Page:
CATHOLICS ARE MADE NOT BORN
Brothers and Sisters,
In just over a week, the Church will celebrate a very special holy day that marks a turning point in Christianity; on 25 January, we will celebrate the Feast of the Conversion of Saint Paul the Apostle. Most of us will remember the story of how it happened: a man, Saul, was trying to discourage people from becoming Christian – even to the point of killing people found to be practicing the Faith – and one miraculous day, Christ Himself spoke to him and changed his life and his understanding of the Holy Faith.
It is a special day for the Church for many reasons. Firstly, the largest detractor of the Holy Faith became its biggest supporter. Once Saul became Paul, he began to convince people to become Christians and practice the Faith. After his conversion, Saint Paul went to Jerusalem to meet with the apostles to be sure that he, Paul, truly was a Christian and rightly understood the Holy Faith. After that, he stated to found parishes across much of the Eastern half of the Roman Empire. Saint Paul even dreamed of going all the way to modern-day Spain to try to convince the people there to become Christians as well. Saint Paul became a model for all Christians (and, in a very special way, missionaries) because of his willingness to talk to everyone he met about the Holy Faith.
Secondly, Saint Paul is a convert to the Holy Faith and, even if our parents were both practicing Catholics, all of us are converts to the Holy Faith. The Saint Paul story shows the Church – even today – that those who are outside of the Holy Faith will often hate the Faith. Saint Paul lashed out against Christians and Christianity without knowing what he was doing. We see this even today; lots of us know people who think Catholics are strange and Mass is a scary, weird thing. Further, lots of people who may have Catholic parents who rarely have come to Mass; this alone makes it difficult if not impossible to understand the Holy Faith in any way. Similarly, I imagine that all of us know adult children of practicing Catholic parents who do not practice the Holy Faith. In all of these cases we see that, like Saint Paul, all of us need to be converts. Being raised in a home with practicing Catholic parents does not mean that you will be a practicing Catholic yourself. Each of us needs to make the choice to follow Christ and practice the Holy Faith.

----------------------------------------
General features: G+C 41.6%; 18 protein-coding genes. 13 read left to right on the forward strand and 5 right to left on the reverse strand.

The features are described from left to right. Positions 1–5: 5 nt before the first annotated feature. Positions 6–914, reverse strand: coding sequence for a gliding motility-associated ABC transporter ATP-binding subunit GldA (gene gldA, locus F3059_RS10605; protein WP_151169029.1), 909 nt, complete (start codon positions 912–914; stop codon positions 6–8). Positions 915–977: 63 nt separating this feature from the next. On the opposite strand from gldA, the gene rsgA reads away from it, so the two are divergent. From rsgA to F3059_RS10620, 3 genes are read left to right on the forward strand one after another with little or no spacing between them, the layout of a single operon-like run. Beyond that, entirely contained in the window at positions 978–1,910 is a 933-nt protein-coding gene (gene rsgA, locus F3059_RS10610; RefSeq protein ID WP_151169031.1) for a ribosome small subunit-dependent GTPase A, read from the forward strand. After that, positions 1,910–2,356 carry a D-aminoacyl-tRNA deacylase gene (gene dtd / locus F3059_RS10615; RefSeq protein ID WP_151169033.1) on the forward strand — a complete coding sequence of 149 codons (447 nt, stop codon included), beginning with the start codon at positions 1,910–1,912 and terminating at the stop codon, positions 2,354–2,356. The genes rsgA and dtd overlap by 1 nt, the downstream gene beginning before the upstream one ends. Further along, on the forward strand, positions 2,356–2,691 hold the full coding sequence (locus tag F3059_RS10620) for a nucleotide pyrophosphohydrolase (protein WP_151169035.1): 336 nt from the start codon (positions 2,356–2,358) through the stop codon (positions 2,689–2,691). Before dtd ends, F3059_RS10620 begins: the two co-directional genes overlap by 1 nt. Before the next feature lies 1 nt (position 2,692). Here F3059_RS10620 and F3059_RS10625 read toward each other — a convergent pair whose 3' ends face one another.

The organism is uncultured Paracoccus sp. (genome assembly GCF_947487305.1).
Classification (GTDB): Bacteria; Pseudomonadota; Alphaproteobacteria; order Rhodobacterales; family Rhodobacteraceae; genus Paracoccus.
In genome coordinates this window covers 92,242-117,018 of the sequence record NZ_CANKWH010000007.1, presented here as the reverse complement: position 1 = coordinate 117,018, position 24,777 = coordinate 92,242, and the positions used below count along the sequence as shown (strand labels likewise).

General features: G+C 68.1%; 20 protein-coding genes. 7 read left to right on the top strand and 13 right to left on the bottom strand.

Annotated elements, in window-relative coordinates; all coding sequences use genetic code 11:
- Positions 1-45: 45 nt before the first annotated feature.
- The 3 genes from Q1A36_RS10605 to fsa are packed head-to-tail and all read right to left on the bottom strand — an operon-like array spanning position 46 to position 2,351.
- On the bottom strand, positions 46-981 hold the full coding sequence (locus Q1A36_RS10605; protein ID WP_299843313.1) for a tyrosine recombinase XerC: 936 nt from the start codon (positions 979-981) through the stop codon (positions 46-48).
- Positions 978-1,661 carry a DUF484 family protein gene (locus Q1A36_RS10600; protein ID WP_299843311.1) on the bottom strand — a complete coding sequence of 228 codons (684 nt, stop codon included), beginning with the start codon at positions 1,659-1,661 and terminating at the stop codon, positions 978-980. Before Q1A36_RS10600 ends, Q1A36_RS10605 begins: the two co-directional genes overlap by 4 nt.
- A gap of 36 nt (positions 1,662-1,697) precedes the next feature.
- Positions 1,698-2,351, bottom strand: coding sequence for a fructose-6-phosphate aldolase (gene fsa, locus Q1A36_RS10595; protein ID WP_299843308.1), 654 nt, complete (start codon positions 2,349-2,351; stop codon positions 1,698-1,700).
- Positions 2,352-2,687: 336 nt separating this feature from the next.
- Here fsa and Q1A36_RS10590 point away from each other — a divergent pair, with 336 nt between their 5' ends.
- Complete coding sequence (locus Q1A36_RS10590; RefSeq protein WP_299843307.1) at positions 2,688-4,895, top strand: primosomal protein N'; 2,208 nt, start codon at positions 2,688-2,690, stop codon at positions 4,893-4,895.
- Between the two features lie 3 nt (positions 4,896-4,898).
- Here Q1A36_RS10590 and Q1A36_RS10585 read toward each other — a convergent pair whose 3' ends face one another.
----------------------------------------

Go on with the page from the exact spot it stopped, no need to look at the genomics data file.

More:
To make this possible, we need to have good experiences of Christians. Without a family and group of friends who are great examples of the Holy Faith, it is very difficult for anyone to be open to the Holy Faith. Further, all of us can help support others become strong members of the Faith by showing others how important the Faith is to us in our homes and lives. Growing up, I remember going to see friends in their homes and being impressed by how prayer was part of their family life – even when they had a guests in their home. Set yourself and other up for success in the Holy Faith by making sure everyone – including yourself – can see that the Holy Faith is a key part of your day every day of the week and every week of the year.